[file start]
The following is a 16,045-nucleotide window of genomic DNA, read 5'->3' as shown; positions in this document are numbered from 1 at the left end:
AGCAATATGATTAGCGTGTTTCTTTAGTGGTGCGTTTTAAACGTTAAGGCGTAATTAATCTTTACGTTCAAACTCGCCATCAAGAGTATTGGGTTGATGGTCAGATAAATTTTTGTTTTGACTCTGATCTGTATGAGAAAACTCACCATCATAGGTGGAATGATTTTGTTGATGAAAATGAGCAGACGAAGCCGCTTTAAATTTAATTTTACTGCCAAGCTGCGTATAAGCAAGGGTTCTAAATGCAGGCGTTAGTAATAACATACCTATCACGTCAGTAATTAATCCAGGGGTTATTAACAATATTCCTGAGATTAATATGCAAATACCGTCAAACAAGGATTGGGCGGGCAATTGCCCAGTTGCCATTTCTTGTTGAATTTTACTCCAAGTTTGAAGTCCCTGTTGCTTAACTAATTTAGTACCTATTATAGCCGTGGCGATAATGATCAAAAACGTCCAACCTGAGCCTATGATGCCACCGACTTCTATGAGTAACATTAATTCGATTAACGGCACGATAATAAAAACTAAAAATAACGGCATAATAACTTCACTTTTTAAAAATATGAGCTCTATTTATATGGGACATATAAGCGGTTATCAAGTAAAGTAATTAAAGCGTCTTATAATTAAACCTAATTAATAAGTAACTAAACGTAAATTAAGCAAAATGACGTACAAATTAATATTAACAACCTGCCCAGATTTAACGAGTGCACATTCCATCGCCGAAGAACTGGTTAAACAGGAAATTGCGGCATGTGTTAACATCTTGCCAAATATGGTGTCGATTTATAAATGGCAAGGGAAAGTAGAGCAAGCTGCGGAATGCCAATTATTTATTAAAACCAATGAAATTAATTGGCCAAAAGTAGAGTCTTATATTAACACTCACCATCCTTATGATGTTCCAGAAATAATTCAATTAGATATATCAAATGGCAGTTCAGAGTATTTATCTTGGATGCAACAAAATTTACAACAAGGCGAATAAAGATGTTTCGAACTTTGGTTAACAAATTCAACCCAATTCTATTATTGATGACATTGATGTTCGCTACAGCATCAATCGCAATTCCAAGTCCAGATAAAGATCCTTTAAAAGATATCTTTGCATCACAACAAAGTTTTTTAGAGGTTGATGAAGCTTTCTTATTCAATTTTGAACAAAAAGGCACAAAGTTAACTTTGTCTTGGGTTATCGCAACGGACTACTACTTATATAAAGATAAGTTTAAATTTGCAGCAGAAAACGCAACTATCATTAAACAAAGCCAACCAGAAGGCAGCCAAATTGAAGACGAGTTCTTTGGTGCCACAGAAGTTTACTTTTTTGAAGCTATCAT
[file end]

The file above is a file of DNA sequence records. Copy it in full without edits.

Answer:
The following is a 16,045-nucleotide window of genomic DNA, read 5'->3' as shown; positions in this document are numbered from 1 at the left end:
AGCAATATGATTAGCGTGTTTCTTTAGTGGTGCGTTTTAAACGTTAAGGCGTAATTAATCTTTACGTTCAAACTCGCCATCAAGAGTATTGGGTTGATGGTCAGATAAATTTTTGTTTTGACTCTGATCTGTATGAGAAAACTCACCATCATAGGTGGAATGATTTTGTTGATGAAAATGAGCAGACGAAGCCGCTTTAAATTTAATTTTACTGCCAAGCTGCGTATAAGCAAGGGTTCTAAATGCAGGCGTTAGTAATAACATACCTATCACGTCAGTAATTAATCCAGGGGTTATTAACAATATTCCTGAGATTAATATGCAAATACCGTCAAACAAGGATTGGGCGGGCAATTGCCCAGTTGCCATTTCTTGTTGAATTTTACTCCAAGTTTGAAGTCCCTGTTGCTTAACTAATTTAGTACCTATTATAGCCGTGGCGATAATGATCAAAAACGTCCAACCTGAGCCTATGATGCCACCGACTTCTATGAGTAACATTAATTCGATTAACGGCACGATAATAAAAACTAAAAATAACGGCATAATAACTTCACTTTTTAAAAATATGAGCTCTATTTATATGGGACATATAAGCGGTTATCAAGTAAAGTAATTAAAGCGTCTTATAATTAAACCTAATTAATAAGTAACTAAACGTAAATTAAGCAAAATGACGTACAAATTAATATTAACAACCTGCCCAGATTTAACGAGTGCACATTCCATCGCCGAAGAACTGGTTAAACAGGAAATTGCGGCATGTGTTAACATCTTGCCAAATATGGTGTCGATTTATAAATGGCAAGGGAAAGTAGAGCAAGCTGCGGAATGCCAATTATTTATTAAAACCAATGAAATTAATTGGCCAAAAGTAGAGTCTTATATTAACACTCACCATCCTTATGATGTTCCAGAAATAATTCAATTAGATATATCAAATGGCAGTTCAGAGTATTTATCTTGGATGCAACAAAATTTACAACAAGGCGAATAAAGATGTTTCGAACTTTGGTTAACAAATTCAACCCAATTCTATTATTGATGACATTGATGTTCGCTACAGCATCAATCGCAATTCCAAGTCCAGATAAAGATCCTTTAAAAGATATCTTTGCATCACAACAAAGTTTTTTAGAGGTTGATGAAGCTTTCTTATTCAATTTTGAACAAAAAGGCACAAAGTTAACTTTGTCTTGGGTTATCGCAACGGACTACTACTTATATAAAGATAAGTTTAAATTTGCAGCAGAAAACGCAACTATCATTAAACAAAGCCAACCAGAAGGCAGCCAAATTGAAGACGAGTTCTTTGGTGCCACAGAAGTTTACTTTTTTGAAGCTATCAT